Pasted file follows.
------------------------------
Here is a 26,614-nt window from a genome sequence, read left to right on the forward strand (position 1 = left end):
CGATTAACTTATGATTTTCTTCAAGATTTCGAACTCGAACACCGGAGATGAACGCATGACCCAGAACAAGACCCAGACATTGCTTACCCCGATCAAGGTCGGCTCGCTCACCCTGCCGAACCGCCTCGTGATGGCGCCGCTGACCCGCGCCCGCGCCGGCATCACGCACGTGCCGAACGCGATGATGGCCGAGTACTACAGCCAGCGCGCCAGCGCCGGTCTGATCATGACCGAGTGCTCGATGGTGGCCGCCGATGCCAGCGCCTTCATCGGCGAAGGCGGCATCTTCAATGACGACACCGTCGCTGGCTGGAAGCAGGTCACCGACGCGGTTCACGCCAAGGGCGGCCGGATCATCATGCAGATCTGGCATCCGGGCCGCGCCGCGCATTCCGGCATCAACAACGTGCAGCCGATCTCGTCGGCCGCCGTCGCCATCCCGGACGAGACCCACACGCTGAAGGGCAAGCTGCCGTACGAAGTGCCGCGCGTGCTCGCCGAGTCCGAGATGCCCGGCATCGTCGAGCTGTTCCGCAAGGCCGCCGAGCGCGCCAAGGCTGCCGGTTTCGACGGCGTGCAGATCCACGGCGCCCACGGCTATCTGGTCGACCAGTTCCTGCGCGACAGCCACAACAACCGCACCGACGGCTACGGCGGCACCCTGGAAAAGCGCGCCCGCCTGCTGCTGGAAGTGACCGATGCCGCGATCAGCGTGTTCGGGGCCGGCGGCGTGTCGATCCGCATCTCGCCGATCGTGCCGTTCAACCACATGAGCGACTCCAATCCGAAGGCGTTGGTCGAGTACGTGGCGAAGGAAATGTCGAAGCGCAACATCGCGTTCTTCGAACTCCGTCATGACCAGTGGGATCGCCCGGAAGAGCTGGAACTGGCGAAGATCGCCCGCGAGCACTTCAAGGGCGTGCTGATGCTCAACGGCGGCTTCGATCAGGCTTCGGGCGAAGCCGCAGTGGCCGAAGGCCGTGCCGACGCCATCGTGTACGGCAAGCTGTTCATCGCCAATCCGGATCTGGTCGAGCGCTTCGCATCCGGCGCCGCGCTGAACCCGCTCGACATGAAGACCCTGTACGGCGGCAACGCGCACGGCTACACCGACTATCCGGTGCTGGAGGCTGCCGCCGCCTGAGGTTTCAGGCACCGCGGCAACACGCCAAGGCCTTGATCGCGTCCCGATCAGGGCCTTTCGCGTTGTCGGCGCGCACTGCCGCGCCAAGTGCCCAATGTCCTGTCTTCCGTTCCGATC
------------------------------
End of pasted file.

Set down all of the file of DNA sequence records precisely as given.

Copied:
Here is a 26,614-nt window from a genome sequence, read left to right on the forward strand (position 1 = left end):
CGATTAACTTATGATTTTCTTCAAGATTTCGAACTCGAACACCGGAGATGAACGCATGACCCAGAACAAGACCCAGACATTGCTTACCCCGATCAAGGTCGGCTCGCTCACCCTGCCGAACCGCCTCGTGATGGCGCCGCTGACCCGCGCCCGCGCCGGCATCACGCACGTGCCGAACGCGATGATGGCCGAGTACTACAGCCAGCGCGCCAGCGCCGGTCTGATCATGACCGAGTGCTCGATGGTGGCCGCCGATGCCAGCGCCTTCATCGGCGAAGGCGGCATCTTCAATGACGACACCGTCGCTGGCTGGAAGCAGGTCACCGACGCGGTTCACGCCAAGGGCGGCCGGATCATCATGCAGATCTGGCATCCGGGCCGCGCCGCGCATTCCGGCATCAACAACGTGCAGCCGATCTCGTCGGCCGCCGTCGCCATCCCGGACGAGACCCACACGCTGAAGGGCAAGCTGCCGTACGAAGTGCCGCGCGTGCTCGCCGAGTCCGAGATGCCCGGCATCGTCGAGCTGTTCCGCAAGGCCGCCGAGCGCGCCAAGGCTGCCGGTTTCGACGGCGTGCAGATCCACGGCGCCCACGGCTATCTGGTCGACCAGTTCCTGCGCGACAGCCACAACAACCGCACCGACGGCTACGGCGGCACCCTGGAAAAGCGCGCCCGCCTGCTGCTGGAAGTGACCGATGCCGCGATCAGCGTGTTCGGGGCCGGCGGCGTGTCGATCCGCATCTCGCCGATCGTGCCGTTCAACCACATGAGCGACTCCAATCCGAAGGCGTTGGTCGAGTACGTGGCGAAGGAAATGTCGAAGCGCAACATCGCGTTCTTCGAACTCCGTCATGACCAGTGGGATCGCCCGGAAGAGCTGGAACTGGCGAAGATCGCCCGCGAGCACTTCAAGGGCGTGCTGATGCTCAACGGCGGCTTCGATCAGGCTTCGGGCGAAGCCGCAGTGGCCGAAGGCCGTGCCGACGCCATCGTGTACGGCAAGCTGTTCATCGCCAATCCGGATCTGGTCGAGCGCTTCGCATCCGGCGCCGCGCTGAACCCGCTCGACATGAAGACCCTGTACGGCGGCAACGCGCACGGCTACACCGACTATCCGGTGCTGGAGGCTGCCGCCGCCTGAGGTTTCAGGCACCGCGGCAACACGCCAAGGCCTTGATCGCGTCCCGATCAGGGCCTTTCGCGTTGTCGGCGCGCACTGCCGCGCCAAGTGCCCAATGTCCTGTCTTCCGTTCCGATC